Thursday, May 27, 2010

The Lonely Crowd II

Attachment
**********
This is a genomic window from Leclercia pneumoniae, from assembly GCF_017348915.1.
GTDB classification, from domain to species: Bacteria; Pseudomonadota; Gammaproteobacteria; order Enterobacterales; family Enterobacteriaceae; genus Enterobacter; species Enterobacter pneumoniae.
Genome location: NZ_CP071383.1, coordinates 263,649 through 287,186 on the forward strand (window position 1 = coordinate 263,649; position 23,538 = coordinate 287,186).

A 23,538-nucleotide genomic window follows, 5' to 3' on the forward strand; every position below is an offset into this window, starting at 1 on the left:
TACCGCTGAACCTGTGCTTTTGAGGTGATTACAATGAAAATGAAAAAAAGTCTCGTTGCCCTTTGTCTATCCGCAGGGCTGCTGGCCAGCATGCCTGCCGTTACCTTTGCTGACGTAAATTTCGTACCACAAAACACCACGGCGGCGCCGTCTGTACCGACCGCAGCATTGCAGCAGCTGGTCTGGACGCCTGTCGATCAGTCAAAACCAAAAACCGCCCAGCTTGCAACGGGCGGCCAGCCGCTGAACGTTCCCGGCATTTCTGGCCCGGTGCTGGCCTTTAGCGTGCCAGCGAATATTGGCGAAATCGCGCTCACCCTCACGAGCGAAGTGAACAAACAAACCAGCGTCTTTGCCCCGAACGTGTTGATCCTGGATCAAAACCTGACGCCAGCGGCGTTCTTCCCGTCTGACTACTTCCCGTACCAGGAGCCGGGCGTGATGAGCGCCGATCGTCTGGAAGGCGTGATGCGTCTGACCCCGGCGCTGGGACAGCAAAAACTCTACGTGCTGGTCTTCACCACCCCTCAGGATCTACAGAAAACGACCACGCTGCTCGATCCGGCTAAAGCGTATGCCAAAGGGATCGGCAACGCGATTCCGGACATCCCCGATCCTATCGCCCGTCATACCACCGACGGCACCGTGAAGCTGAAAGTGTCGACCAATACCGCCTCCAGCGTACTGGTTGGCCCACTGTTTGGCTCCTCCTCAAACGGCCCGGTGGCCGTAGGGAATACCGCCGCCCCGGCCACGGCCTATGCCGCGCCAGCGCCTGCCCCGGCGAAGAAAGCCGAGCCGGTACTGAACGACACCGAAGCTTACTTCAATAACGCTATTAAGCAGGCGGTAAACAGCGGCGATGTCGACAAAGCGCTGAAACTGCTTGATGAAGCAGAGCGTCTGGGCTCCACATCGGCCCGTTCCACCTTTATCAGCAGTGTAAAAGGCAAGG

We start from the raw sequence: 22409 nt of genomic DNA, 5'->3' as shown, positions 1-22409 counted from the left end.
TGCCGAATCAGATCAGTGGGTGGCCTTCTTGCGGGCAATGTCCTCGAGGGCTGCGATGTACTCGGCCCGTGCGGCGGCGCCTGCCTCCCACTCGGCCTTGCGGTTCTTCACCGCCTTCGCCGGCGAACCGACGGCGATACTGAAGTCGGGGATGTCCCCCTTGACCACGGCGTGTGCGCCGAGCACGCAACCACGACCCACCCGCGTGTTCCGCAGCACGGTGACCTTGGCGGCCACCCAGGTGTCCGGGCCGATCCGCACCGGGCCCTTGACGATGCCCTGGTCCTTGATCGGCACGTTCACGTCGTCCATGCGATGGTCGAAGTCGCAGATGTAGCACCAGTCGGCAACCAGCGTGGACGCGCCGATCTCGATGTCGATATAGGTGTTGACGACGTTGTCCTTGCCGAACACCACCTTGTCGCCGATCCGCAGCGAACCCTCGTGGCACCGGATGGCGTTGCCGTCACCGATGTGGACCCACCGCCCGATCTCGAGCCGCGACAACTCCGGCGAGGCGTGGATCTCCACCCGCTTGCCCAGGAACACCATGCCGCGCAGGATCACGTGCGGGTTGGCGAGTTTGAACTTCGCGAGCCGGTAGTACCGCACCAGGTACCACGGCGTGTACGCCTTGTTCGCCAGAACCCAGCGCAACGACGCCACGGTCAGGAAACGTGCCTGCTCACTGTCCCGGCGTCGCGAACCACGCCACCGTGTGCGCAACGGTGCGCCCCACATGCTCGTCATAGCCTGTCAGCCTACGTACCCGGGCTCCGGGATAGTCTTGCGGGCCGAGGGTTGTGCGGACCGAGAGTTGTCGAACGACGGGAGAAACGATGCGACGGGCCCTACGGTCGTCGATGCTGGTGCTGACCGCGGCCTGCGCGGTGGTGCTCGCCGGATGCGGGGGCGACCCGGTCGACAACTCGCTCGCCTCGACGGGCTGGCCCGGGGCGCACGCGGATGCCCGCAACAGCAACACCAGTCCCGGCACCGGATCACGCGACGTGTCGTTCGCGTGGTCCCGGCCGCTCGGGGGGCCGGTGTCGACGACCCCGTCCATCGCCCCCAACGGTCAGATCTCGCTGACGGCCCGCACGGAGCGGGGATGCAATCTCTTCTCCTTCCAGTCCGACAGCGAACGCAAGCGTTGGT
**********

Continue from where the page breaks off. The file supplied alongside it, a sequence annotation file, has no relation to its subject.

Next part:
Erica Jong coined the term “zipless fuck,” but the desire for instant intimacy obviously has a storied history, from Catullus to The Canterbury Tales, from Rabelais to Sexus, Nexus, and the Tropics of Cancer and Capricorn, to Nicholson Baker’ s brilliantly erotic Fermata.  However, the sexual passages from these works can be so stimulating that we forget the more profound desire to connect that lies at the heart of even the most perverse scenarios. It might be worth our while to interject E.M. Forster’s famous words from Howards End“only connect”—into the discussion, though that work is hardly noted for its sexual content. Inevitably, even the most promiscuous fantasy about a hot sexual encounter with an anonymous partner has everything to do with connection. If the orgasm is, as the French have termed it, a little death, then the birth of consciousness, the child’s entry into the world and separation from the womb (and what Freud termed its “oceanic effect”) represents a displacement, an individuation that is purchased at the price of isolation. If ego can be defined as the literal and symbolic boundary of the material self, then that demarcation constitutes a prison. Furtive browsers of Internet porn sites might convince themselves that they are engaging in little acts of rebellion in which they only want to see gonads or sexual practices that would normally be hidden from sight, but ultimately the obsession with intimate acts emanates from a more profound search for intimacy. The wandering ego is an exile from the paradise of oneness with nature. Humans, and indeed all organic matter, even molecules, demonstrate a tendency to differentiation, together with a countervailing tendency to dissolution and finally unification with the whole. Isn’t that what the peasants are after in the famed orgy sequence in Bunuel’s Viridiana? The Lonely Crowd is the name of a classic work of sociology, but the title may have even more universal implications than its authors, concerned with the world of post-war strivers, ever intended.

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